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  1. Free, publicly-accessible full text available November 1, 2022
  2. Abstract Plants invest a considerable amount of leaf nitrogen in the photosynthetic enzyme ribulose-1,5-bisphosphate carboxylase-oxygenase (RuBisCO), forming a strong coupling of nitrogen and photosynthetic capacity. Variability in the nitrogen-photosynthesis relationship indicates different nitrogen use strategies of plants (i.e., the fraction nitrogen allocated to RuBisCO; fLNR), however, the reason for this remains unclear as widely different nitrogen use strategies are adopted in photosynthesis models. Here, we use a comprehensive database of in situ observations, a remote sensing product of leaf chlorophyll and ancillary climate and soil data, to examine the global distribution in fLNR using a random forest model. We findmore »global fLNR is 18.2 ± 6.2%, with its variation largely driven by negative dependence on leaf mass per area and positive dependence on leaf phosphorus. Some climate and soil factors (i.e., light, atmospheric dryness, soil pH, and sand) have considerable positive influences on fLNR regionally. This study provides insight into the nitrogen-photosynthesis relationship of plants globally and an improved understanding of the global distribution of photosynthetic potential.« less
    Free, publicly-accessible full text available December 1, 2022
  3. Free, publicly-accessible full text available August 1, 2022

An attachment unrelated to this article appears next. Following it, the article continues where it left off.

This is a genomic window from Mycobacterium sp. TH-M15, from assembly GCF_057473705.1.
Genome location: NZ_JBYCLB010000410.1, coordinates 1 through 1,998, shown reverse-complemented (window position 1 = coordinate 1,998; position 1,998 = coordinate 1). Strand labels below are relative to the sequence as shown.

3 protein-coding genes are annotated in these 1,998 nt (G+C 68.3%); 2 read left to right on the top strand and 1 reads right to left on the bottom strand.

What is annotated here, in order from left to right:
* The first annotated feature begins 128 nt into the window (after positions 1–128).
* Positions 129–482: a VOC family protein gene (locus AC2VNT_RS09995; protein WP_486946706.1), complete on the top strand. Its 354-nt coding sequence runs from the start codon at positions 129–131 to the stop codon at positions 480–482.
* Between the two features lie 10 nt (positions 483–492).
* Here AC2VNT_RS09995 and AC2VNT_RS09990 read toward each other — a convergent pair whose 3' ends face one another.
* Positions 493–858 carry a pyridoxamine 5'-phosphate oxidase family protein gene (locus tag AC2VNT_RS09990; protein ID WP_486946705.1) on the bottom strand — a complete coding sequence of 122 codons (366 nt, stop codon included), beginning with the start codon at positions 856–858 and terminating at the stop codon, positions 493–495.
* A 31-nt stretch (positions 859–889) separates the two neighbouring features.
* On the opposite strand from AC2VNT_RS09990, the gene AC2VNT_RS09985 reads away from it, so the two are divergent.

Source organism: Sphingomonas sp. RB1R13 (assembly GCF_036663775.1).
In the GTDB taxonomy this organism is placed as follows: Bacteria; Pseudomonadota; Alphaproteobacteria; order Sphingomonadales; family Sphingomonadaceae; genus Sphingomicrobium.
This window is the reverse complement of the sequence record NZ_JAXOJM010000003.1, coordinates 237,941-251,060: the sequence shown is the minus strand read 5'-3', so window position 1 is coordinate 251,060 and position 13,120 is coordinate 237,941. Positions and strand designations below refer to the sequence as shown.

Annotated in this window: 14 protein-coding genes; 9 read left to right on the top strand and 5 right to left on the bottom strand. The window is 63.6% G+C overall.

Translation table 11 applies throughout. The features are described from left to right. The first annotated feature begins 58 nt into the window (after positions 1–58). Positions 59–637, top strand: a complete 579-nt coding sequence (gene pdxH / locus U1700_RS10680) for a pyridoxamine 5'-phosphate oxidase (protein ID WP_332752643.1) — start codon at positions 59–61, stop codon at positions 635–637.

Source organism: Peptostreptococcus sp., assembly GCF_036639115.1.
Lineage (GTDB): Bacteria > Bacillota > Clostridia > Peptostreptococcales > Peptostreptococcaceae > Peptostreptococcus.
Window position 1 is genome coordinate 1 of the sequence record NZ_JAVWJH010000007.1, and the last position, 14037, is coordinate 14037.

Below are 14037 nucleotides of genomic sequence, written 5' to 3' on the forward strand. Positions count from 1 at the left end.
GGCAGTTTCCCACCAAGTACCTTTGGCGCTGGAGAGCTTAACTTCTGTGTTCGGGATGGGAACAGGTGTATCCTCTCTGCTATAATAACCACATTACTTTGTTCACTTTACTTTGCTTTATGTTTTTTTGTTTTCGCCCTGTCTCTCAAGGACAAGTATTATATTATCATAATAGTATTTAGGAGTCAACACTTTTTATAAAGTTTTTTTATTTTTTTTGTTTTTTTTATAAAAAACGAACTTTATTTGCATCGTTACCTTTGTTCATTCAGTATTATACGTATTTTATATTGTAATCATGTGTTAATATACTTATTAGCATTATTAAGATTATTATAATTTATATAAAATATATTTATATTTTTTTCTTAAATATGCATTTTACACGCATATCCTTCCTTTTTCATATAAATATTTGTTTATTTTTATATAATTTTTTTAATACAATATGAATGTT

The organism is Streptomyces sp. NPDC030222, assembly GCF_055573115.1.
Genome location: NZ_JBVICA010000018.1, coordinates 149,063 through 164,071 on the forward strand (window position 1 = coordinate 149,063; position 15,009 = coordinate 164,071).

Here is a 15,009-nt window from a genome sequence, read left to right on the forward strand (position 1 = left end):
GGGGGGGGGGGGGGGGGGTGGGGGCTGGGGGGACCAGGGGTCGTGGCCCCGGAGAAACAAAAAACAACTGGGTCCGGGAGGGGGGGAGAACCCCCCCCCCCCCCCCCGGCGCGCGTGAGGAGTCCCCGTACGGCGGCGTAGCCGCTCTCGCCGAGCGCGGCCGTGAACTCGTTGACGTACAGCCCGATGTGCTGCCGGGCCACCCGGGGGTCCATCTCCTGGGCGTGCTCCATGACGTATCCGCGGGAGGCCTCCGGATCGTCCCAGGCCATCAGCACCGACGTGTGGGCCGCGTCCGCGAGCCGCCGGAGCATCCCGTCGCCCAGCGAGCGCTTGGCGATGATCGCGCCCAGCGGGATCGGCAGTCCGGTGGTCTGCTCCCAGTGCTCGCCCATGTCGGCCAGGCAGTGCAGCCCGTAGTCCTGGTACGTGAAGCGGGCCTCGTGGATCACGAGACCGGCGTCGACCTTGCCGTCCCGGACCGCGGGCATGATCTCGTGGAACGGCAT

4. Abstract. For decades, predominant soil biogeochemical models have used conceptual soil organic matter (SOM) pools and only simulated them to a shallow depthin soil. Efforts to overcome these limitations have prompted the development of the new generation SOM models, including MEMS 1.0, which representsmeasurable biophysical SOM fractions, over the entire root zone, and embodies recent understanding of the processes that govern SOM dynamics. Herewe present the result of continued development of the MEMS model, version 2.0. MEMS 2.0 is a full ecosystem model with modules simulating plantgrowth with above- and belowground inputs, soil water and temperature by layer, decomposition ofmore »plant inputs and SOM, and mineralization andimmobilization of nitrogen (N). The model simulates two commonly measured SOM pools – particulate and mineral-associated organic matter (POM andMAOM, respectively). We present results of calibration and validation of the model with several grassland sites in the US. MEMS 2.0 generallycaptured the soil carbon (C) stocks (R2 of 0.89 and 0.6 for calibration and validation, respectively) and their distributions between POM andMAOM throughout the entire soil profile. The simulated soil N matches measurements but with lower accuracy (R2 of 0.73 and 0.31 for calibrationand validation of total N in SOM, respectively) than for soil C. Simulated soil water and temperature were compared with measurements, and theaccuracy is comparable to the other commonly used models. The seasonal variation in gross primary production (GPP; R2 = 0.83), ecosystemrespiration (ER; R2 = 0.89), net ecosystem exchange (NEE; R2 = 0.67), and evapotranspiration (ET; R2 = 0.71) was wellcaptured by the model. We will further develop the model to represent forest and agricultural systems and improve it to incorporate newunderstanding of SOM decomposition.« less